This project was supported by grant R01 HD042608, NICHD, NIDA, and the Office of the Director, NIH, U.S. PHS (PI Years 1–5: David Reiss, MD; PI Years 6–10: Leslie Leve, PhD). The writing of this manuscript was partially supported by P30 DA023920, NIDA, NIH, U.S. PHS. The content is solely the responsibility of the authors and does not necessarily represent the official views of the Eunice Kennedy Shriver National Institute of Child Health & Human Development or the National Institutes of Health. We thank the adoptive families who participated in this study, the adoption agency staff members who helped with the recruitment of study participants, Matthew Rabel and Michelle Baumann for editorial assistance, Samuel Simmens and Sally Guyer for data management assistance, and Xiaojia Ge and John Reid for their scientific contributions to the Early Growth and Development Study.
Longitudinal Associations Between Marital Instability and Child Sleep Problems Across Infancy and Toddlerhood in Adoptive Families
Article first published online: 11 MAY 2011
© 2011 The Authors. Child Development © 2011 Society for Research in Child Development, Inc.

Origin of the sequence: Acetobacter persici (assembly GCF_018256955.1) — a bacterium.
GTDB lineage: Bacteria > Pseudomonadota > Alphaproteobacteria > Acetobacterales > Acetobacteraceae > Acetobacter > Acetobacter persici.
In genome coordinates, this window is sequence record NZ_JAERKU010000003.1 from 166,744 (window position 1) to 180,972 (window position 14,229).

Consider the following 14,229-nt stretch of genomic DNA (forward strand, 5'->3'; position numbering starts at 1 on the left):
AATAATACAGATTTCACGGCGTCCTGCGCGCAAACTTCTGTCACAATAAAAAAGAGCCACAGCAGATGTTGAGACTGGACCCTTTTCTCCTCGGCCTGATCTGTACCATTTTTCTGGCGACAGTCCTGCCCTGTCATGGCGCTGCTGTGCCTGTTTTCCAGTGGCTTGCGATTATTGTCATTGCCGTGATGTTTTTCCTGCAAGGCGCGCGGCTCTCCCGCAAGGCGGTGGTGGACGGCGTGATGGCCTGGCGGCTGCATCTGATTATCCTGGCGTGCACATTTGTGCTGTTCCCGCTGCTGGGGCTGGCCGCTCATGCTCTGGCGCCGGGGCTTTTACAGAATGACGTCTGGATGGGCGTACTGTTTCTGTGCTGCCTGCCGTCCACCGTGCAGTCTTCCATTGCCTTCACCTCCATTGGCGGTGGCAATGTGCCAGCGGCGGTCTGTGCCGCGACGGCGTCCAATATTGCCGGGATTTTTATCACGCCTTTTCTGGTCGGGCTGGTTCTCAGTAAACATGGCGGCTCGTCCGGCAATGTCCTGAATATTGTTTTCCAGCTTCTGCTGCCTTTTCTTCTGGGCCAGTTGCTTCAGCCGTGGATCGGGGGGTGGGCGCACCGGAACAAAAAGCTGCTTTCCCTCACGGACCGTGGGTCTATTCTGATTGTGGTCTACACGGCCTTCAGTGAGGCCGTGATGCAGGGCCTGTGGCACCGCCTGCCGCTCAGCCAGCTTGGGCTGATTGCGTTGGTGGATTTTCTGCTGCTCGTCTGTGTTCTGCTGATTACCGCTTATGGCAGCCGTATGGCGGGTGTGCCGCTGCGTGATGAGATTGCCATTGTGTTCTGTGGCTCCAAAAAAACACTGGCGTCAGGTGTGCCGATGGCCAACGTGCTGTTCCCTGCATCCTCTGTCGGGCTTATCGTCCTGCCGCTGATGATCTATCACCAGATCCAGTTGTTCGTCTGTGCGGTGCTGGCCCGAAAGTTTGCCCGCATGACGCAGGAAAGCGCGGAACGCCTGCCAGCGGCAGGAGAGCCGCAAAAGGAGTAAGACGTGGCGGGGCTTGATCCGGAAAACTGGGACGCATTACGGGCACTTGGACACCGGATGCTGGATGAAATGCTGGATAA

Volume 82, Issue 4, pages 1252–1266, July/August 2011
How to Cite
Mannering, A. M., Harold, G. T., Leve, L. D., Shelton, K. H., Shaw, D. S., Conger, R. D., Neiderhiser, J. M., Scaramella, L. V. and Reiss, D. (2011), Longitudinal Associations Between Marital Instability and Child Sleep Problems Across Infancy and Toddlerhood in Adoptive Families. Child Development, 82: 1252–1266. doi: 10.1111/j.1467-8624.2011.01594.x
- Issue published online: 11 JUL 2011
- Article first published online: 11 MAY 2011
This study examined the longitudinal association between marital instability and child sleep problems at ages 9 and 18 months in 357 families with a genetically unrelated infant adopted at birth. This design eliminates shared genes as an explanation for similarities between parent and child. Structural equation modeling indicated that T1 marital instability predicted T2 child sleep problems, but T1 child sleep problems did not predict T2 marital instability. This result was replicated when models were estimated separately for mothers and fathers. Thus, even after controlling for stability in sleep problems and marital instability and eliminating shared genetic influences on associations using a longitudinal adoption design, marital instability prospectively predicts early childhood sleep patterns.